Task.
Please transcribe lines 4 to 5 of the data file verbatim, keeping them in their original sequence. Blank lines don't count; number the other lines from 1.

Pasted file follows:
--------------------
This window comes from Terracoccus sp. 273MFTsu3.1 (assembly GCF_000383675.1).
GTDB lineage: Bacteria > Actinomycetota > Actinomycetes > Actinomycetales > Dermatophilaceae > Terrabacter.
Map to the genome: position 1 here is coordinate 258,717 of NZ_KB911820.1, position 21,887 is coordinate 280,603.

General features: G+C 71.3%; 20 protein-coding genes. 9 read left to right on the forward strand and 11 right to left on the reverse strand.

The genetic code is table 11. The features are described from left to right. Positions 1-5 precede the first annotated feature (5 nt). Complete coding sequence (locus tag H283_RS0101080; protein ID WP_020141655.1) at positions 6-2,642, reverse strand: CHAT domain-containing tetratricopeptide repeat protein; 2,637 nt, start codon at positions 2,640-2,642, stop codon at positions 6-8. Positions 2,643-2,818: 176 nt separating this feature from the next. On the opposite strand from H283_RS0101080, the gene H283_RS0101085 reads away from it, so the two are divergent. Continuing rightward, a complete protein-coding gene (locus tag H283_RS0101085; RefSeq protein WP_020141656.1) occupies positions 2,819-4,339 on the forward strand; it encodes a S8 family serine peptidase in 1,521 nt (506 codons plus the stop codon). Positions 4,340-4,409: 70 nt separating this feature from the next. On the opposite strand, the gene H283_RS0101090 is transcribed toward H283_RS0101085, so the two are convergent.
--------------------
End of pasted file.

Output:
General features: G+C 71.3%; 20 protein-coding genes. 9 read left to right on the forward strand and 11 right to left on the reverse strand.

The genetic code is table 11. The features are described from left to right. Positions 1-5 precede the first annotated feature (5 nt). Complete coding sequence (locus tag H283_RS0101080; protein ID WP_020141655.1) at positions 6-2,642, reverse strand: CHAT domain-containing tetratricopeptide repeat protein; 2,637 nt, start codon at positions 2,640-2,642, stop codon at positions 6-8. Positions 2,643-2,818: 176 nt separating this feature from the next. On the opposite strand from H283_RS0101080, the gene H283_RS0101085 reads away from it, so the two are divergent. Continuing rightward, a complete protein-coding gene (locus tag H283_RS0101085; RefSeq protein WP_020141656.1) occupies positions 2,819-4,339 on the forward strand; it encodes a S8 family serine peptidase in 1,521 nt (506 codons plus the stop codon). Positions 4,340-4,409: 70 nt separating this feature from the next. On the opposite strand, the gene H283_RS0101090 is transcribed toward H283_RS0101085, so the two are convergent.